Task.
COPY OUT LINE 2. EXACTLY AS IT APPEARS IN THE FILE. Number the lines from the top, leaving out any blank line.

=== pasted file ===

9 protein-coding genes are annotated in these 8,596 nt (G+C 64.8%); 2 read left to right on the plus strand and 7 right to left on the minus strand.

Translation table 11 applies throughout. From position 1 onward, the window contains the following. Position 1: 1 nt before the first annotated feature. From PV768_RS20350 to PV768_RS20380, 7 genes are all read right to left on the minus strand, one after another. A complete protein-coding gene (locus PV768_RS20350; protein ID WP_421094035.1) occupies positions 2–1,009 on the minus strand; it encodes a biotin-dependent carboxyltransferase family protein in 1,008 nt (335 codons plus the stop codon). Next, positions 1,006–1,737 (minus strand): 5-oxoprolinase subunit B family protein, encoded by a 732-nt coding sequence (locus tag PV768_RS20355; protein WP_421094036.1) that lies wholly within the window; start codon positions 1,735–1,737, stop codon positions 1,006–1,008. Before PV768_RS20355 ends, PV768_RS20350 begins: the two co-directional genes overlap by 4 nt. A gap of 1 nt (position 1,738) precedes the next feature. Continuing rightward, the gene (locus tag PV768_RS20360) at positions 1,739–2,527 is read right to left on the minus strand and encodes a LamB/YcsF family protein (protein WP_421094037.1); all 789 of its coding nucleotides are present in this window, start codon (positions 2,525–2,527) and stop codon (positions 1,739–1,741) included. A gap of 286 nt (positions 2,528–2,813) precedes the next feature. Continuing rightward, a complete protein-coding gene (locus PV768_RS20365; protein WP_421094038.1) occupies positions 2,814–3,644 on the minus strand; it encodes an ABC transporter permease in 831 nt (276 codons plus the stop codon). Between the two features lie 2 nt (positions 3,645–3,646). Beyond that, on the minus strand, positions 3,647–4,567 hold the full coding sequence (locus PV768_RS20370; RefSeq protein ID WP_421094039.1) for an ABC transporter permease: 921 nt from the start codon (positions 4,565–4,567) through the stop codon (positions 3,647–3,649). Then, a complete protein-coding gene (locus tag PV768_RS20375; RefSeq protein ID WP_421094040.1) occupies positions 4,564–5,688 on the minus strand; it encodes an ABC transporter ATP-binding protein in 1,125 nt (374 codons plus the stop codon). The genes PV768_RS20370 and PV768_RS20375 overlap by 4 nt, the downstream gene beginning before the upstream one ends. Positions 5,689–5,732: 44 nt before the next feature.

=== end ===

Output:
Translation table 11 applies throughout. From position 1 onward, the window contains the following. Position 1: 1 nt before the first annotated feature. From PV768_RS20350 to PV768_RS20380, 7 genes are all read right to left on the minus strand, one after another. A complete protein-coding gene (locus PV768_RS20350; protein ID WP_421094035.1) occupies positions 2–1,009 on the minus strand; it encodes a biotin-dependent carboxyltransferase family protein in 1,008 nt (335 codons plus the stop codon). Next, positions 1,006–1,737 (minus strand): 5-oxoprolinase subunit B family protein, encoded by a 732-nt coding sequence (locus tag PV768_RS20355; protein WP_421094036.1) that lies wholly within the window; start codon positions 1,735–1,737, stop codon positions 1,006–1,008. Before PV768_RS20355 ends, PV768_RS20350 begins: the two co-directional genes overlap by 4 nt. A gap of 1 nt (position 1,738) precedes the next feature. Continuing rightward, the gene (locus tag PV768_RS20360) at positions 1,739–2,527 is read right to left on the minus strand and encodes a LamB/YcsF family protein (protein WP_421094037.1); all 789 of its coding nucleotides are present in this window, start codon (positions 2,525–2,527) and stop codon (positions 1,739–1,741) included. A gap of 286 nt (positions 2,528–2,813) precedes the next feature. Continuing rightward, a complete protein-coding gene (locus PV768_RS20365; protein WP_421094038.1) occupies positions 2,814–3,644 on the minus strand; it encodes an ABC transporter permease in 831 nt (276 codons plus the stop codon). Between the two features lie 2 nt (positions 3,645–3,646). Beyond that, on the minus strand, positions 3,647–4,567 hold the full coding sequence (locus PV768_RS20370; RefSeq protein ID WP_421094039.1) for an ABC transporter permease: 921 nt from the start codon (positions 4,565–4,567) through the stop codon (positions 3,647–3,649). Then, a complete protein-coding gene (locus tag PV768_RS20375; RefSeq protein ID WP_421094040.1) occupies positions 4,564–5,688 on the minus strand; it encodes an ABC transporter ATP-binding protein in 1,125 nt (374 codons plus the stop codon). The genes PV768_RS20370 and PV768_RS20375 overlap by 4 nt, the downstream gene beginning before the upstream one ends. Positions 5,689–5,732: 44 nt before the next feature.